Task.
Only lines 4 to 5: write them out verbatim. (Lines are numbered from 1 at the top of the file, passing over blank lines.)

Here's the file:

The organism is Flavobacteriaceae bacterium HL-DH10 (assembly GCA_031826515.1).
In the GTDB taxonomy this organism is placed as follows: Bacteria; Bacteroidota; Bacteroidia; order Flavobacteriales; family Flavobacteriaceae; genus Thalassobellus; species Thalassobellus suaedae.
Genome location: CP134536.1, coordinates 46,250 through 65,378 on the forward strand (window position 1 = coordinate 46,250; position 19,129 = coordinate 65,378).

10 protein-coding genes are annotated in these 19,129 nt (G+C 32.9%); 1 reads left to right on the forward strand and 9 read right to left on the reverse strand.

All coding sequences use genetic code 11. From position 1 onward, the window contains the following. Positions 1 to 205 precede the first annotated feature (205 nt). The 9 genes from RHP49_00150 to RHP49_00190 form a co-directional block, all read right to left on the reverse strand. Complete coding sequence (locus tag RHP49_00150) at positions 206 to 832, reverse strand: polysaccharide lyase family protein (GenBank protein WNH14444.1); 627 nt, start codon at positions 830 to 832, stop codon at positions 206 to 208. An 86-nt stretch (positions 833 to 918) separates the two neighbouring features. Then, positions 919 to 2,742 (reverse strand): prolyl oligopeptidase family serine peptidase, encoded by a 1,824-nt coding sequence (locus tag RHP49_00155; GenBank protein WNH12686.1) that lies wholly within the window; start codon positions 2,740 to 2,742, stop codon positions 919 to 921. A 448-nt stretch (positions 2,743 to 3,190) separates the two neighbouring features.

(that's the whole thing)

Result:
10 protein-coding genes are annotated in these 19,129 nt (G+C 32.9%); 1 reads left to right on the forward strand and 9 read right to left on the reverse strand.

All coding sequences use genetic code 11. From position 1 onward, the window contains the following. Positions 1 to 205 precede the first annotated feature (205 nt). The 9 genes from RHP49_00150 to RHP49_00190 form a co-directional block, all read right to left on the reverse strand. Complete coding sequence (locus tag RHP49_00150) at positions 206 to 832, reverse strand: polysaccharide lyase family protein (GenBank protein WNH14444.1); 627 nt, start codon at positions 830 to 832, stop codon at positions 206 to 208. An 86-nt stretch (positions 833 to 918) separates the two neighbouring features. Then, positions 919 to 2,742 (reverse strand): prolyl oligopeptidase family serine peptidase, encoded by a 1,824-nt coding sequence (locus tag RHP49_00155; GenBank protein WNH12686.1) that lies wholly within the window; start codon positions 2,740 to 2,742, stop codon positions 919 to 921. A 448-nt stretch (positions 2,743 to 3,190) separates the two neighbouring features.